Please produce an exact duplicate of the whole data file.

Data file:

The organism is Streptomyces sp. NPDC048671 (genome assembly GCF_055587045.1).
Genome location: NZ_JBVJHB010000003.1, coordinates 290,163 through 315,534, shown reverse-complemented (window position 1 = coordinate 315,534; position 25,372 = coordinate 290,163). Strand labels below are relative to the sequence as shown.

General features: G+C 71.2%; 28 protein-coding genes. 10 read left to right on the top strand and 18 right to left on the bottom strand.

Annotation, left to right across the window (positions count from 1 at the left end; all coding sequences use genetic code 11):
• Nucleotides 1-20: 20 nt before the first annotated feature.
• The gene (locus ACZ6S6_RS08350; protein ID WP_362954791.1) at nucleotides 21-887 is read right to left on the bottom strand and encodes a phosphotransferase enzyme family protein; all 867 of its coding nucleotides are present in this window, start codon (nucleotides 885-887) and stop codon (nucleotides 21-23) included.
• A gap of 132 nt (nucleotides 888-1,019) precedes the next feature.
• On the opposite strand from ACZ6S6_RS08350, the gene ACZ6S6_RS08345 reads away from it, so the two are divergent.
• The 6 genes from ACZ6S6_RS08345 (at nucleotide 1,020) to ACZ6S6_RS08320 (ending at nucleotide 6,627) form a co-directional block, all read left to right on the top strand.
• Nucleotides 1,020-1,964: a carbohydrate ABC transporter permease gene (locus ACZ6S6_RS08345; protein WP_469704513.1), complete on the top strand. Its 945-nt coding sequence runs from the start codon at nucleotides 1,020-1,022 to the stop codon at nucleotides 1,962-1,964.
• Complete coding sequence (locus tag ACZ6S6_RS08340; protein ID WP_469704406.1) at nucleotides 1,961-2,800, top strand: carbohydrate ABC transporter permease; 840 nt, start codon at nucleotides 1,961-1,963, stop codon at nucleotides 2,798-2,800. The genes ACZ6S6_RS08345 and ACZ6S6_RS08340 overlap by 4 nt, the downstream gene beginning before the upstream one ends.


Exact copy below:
The organism is Streptomyces sp. NPDC048671 (genome assembly GCF_055587045.1).
Genome location: NZ_JBVJHB010000003.1, coordinates 290,163 through 315,534, shown reverse-complemented (window position 1 = coordinate 315,534; position 25,372 = coordinate 290,163). Strand labels below are relative to the sequence as shown.

General features: G+C 71.2%; 28 protein-coding genes. 10 read left to right on the top strand and 18 right to left on the bottom strand.

Annotation, left to right across the window (positions count from 1 at the left end; all coding sequences use genetic code 11):
• Nucleotides 1-20: 20 nt before the first annotated feature.
• The gene (locus ACZ6S6_RS08350; protein ID WP_362954791.1) at nucleotides 21-887 is read right to left on the bottom strand and encodes a phosphotransferase enzyme family protein; all 867 of its coding nucleotides are present in this window, start codon (nucleotides 885-887) and stop codon (nucleotides 21-23) included.
• A gap of 132 nt (nucleotides 888-1,019) precedes the next feature.
• On the opposite strand from ACZ6S6_RS08350, the gene ACZ6S6_RS08345 reads away from it, so the two are divergent.
• The 6 genes from ACZ6S6_RS08345 (at nucleotide 1,020) to ACZ6S6_RS08320 (ending at nucleotide 6,627) form a co-directional block, all read left to right on the top strand.
• Nucleotides 1,020-1,964: a carbohydrate ABC transporter permease gene (locus ACZ6S6_RS08345; protein WP_469704513.1), complete on the top strand. Its 945-nt coding sequence runs from the start codon at nucleotides 1,020-1,022 to the stop codon at nucleotides 1,962-1,964.
• Complete coding sequence (locus tag ACZ6S6_RS08340; protein ID WP_469704406.1) at nucleotides 1,961-2,800, top strand: carbohydrate ABC transporter permease; 840 nt, start codon at nucleotides 1,961-1,963, stop codon at nucleotides 2,798-2,800. The genes ACZ6S6_RS08345 and ACZ6S6_RS08340 overlap by 4 nt, the downstream gene beginning before the upstream one ends.